The Artist You Don't Know:

Kenny Rogers was a dirty hippie. Before he made cowgirl panties drop for a living, K-Rog was the lead singer of a psychedelic band called the First Edition. Here's a screenshot of a First Edition television performance that features Kenny Rogers sitting on a gigantic psychedelic silhouette of a cock and balls.

6 Mind-Blowing Early Music Careers of Famous Musicians
Like the man said, you gotta know when to hold 'em.

Clearly, the First Edition was a pretty groovy bunch. That screenshot is taken from a performance of a song called "Just Dropped In." It begins with a backward guitar loop and was used in a dream sequence in the movie The Big Lebowski.

And when Kenny Rogers isn't sitting on that tie-dyed schlong, he and the rest of the band are rocking out on a gigantic bed, because acid is the shit.

6 Mind-Blowing Early Music Careers of Famous Musicians

So what led Kenny Rogers to make the switch from Born on the Fourth of July to "God Bless the USA"? It was pretty simple. Guitarist Mike Settle wrote a country-ish tune called "But You Know I Love You" that turned out to be a hit for the band. They immediately made the switch to all country all the time, leaving Kenny Rogers with a massive country fan base at his disposal with which to pursue a solo career. And that's too bad, because going back to his roots and releasing his version of Sgt. Pepper's Lonely Hearts Club Band upon going it alone is a twist in the Kenny Rogers saga that we're sad we never got to see.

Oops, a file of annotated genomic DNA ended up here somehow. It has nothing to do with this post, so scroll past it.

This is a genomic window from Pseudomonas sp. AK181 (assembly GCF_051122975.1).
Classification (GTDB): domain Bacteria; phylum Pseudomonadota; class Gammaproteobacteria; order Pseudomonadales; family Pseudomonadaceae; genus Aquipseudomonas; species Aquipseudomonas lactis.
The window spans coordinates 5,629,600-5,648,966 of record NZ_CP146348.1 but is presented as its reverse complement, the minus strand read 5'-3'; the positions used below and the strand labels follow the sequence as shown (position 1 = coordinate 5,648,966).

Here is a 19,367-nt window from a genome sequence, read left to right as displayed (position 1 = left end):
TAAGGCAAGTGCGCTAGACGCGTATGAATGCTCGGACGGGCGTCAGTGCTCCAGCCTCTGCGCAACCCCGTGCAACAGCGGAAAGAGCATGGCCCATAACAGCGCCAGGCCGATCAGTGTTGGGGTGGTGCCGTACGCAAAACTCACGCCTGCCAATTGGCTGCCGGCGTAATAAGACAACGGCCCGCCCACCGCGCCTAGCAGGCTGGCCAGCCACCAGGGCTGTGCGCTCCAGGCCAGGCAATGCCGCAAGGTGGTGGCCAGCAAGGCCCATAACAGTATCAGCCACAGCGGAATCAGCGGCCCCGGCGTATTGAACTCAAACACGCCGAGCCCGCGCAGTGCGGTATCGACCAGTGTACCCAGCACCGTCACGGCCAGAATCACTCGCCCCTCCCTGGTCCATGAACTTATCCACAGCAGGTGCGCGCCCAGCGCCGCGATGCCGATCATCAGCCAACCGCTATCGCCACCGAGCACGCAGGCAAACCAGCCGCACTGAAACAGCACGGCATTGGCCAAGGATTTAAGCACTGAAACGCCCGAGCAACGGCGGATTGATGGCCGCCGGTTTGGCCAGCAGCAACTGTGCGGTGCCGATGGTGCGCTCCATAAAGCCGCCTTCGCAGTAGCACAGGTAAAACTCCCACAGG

Parliament Funkadelic Was a Doo-Wop Group

6 Mind-Blowing Early Music Careers of Famous Musicians

The Band You Know:

If you've somehow made it this far in your life without hearing Parliament Funkadelic, this video should tell you everything you need to know.

If our analysis of the technology depicted here is accurate ...

6 Mind-Blowing Early Music Careers of Famous Musicians

... this scene depicts the exact moment when the funk returned to the earth. That's what kind of band Parliament Funkadelic was. There was a guy in the band whose costume was nothing but an adult sized diaper, and he was the one who looked the most normal in the bunch.

6 Mind-Blowing Early Music Careers of Famous Musicians
"Hey, we got some giant novelty glasses from the dollar store, who wants--" "Ooh, me!"